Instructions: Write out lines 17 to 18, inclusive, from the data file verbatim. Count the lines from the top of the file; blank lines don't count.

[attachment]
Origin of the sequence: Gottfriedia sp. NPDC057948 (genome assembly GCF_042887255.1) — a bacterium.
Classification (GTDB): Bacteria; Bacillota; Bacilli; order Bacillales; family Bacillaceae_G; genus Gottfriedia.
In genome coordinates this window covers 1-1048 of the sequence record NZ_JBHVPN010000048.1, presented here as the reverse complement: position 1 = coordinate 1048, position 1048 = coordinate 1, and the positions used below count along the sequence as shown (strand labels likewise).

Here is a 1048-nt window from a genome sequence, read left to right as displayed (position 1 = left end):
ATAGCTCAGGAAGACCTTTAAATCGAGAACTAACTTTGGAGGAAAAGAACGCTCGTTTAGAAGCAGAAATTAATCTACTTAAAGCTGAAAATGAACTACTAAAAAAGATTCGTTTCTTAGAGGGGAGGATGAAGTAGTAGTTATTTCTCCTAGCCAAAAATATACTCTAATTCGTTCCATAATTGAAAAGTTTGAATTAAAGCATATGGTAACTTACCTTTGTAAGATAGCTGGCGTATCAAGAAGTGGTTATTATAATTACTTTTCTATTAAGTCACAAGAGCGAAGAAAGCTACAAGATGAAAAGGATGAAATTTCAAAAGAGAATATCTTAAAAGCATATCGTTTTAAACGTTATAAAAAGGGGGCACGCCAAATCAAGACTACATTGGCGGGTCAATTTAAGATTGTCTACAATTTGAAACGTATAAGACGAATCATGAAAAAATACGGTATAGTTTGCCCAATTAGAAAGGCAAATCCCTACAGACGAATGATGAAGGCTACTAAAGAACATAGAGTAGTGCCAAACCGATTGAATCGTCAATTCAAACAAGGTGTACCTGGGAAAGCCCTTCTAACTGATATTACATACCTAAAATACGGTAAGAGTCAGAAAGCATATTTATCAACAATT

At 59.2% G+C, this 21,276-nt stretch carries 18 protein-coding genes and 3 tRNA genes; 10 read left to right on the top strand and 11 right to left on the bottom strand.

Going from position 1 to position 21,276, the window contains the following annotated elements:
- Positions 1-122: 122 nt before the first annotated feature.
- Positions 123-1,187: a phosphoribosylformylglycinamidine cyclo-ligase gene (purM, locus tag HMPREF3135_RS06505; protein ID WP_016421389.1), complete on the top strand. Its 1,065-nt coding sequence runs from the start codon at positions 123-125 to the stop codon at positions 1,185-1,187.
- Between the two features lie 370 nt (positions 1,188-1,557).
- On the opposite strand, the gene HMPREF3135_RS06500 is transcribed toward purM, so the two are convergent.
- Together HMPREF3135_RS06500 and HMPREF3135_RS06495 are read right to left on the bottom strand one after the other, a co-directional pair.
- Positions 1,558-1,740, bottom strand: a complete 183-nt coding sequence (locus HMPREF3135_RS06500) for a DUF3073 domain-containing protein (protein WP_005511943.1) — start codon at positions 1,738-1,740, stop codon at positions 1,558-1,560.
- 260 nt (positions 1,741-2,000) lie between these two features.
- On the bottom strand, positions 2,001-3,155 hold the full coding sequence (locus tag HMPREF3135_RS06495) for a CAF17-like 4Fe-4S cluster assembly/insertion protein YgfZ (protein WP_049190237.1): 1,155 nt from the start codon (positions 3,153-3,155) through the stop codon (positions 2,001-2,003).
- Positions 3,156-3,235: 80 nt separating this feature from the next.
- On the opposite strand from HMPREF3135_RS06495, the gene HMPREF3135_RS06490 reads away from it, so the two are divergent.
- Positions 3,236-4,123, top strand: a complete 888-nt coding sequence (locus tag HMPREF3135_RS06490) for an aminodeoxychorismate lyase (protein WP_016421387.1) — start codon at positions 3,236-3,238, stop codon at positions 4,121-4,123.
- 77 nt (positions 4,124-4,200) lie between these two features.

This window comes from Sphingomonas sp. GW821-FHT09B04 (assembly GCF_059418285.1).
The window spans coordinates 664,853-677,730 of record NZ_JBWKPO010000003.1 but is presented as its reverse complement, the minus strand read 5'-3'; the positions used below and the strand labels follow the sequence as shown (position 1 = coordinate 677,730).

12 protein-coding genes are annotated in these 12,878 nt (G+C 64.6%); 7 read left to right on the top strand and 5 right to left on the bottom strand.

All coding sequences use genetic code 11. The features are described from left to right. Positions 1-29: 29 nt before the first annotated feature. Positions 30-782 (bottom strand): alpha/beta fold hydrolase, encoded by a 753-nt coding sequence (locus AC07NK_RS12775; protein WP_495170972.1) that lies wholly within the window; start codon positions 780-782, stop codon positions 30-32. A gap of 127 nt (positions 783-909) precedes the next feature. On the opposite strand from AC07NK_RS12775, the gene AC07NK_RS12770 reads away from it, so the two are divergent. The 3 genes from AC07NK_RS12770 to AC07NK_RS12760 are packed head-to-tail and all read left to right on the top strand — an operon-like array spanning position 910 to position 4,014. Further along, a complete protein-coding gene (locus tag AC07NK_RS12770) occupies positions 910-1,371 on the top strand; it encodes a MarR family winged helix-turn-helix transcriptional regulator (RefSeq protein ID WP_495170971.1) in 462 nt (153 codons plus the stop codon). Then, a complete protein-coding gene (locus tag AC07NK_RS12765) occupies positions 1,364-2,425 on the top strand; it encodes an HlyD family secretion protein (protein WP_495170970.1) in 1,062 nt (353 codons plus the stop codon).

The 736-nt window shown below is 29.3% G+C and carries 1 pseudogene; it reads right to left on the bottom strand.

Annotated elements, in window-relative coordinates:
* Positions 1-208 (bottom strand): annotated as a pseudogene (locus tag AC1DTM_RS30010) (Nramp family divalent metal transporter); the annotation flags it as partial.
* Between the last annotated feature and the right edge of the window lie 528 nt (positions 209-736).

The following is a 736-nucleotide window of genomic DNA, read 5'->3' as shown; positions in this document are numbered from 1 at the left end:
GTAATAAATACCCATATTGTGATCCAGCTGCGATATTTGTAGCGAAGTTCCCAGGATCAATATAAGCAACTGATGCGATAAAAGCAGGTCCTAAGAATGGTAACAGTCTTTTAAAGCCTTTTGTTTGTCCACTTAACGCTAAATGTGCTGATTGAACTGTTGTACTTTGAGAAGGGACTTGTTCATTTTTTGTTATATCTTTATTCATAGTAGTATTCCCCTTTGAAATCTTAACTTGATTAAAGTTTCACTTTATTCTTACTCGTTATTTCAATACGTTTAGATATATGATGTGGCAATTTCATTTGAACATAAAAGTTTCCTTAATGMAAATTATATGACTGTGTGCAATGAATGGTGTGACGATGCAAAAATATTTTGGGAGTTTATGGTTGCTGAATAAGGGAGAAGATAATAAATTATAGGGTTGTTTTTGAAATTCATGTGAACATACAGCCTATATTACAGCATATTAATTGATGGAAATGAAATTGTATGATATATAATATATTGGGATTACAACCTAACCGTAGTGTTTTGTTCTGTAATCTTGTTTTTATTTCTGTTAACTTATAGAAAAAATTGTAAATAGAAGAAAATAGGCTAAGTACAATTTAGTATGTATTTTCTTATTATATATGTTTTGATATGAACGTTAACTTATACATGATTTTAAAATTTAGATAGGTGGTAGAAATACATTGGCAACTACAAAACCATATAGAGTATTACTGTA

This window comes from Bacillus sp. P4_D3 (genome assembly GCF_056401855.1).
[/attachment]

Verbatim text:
- On the opposite strand from HMPREF3135_RS06495, the gene HMPREF3135_RS06490 reads away from it, so the two are divergent.
- Positions 3,236-4,123, top strand: a complete 888-nt coding sequence (locus tag HMPREF3135_RS06490) for an aminodeoxychorismate lyase (protein WP_016421387.1) — start codon at positions 3,236-3,238, stop codon at positions 4,121-4,123.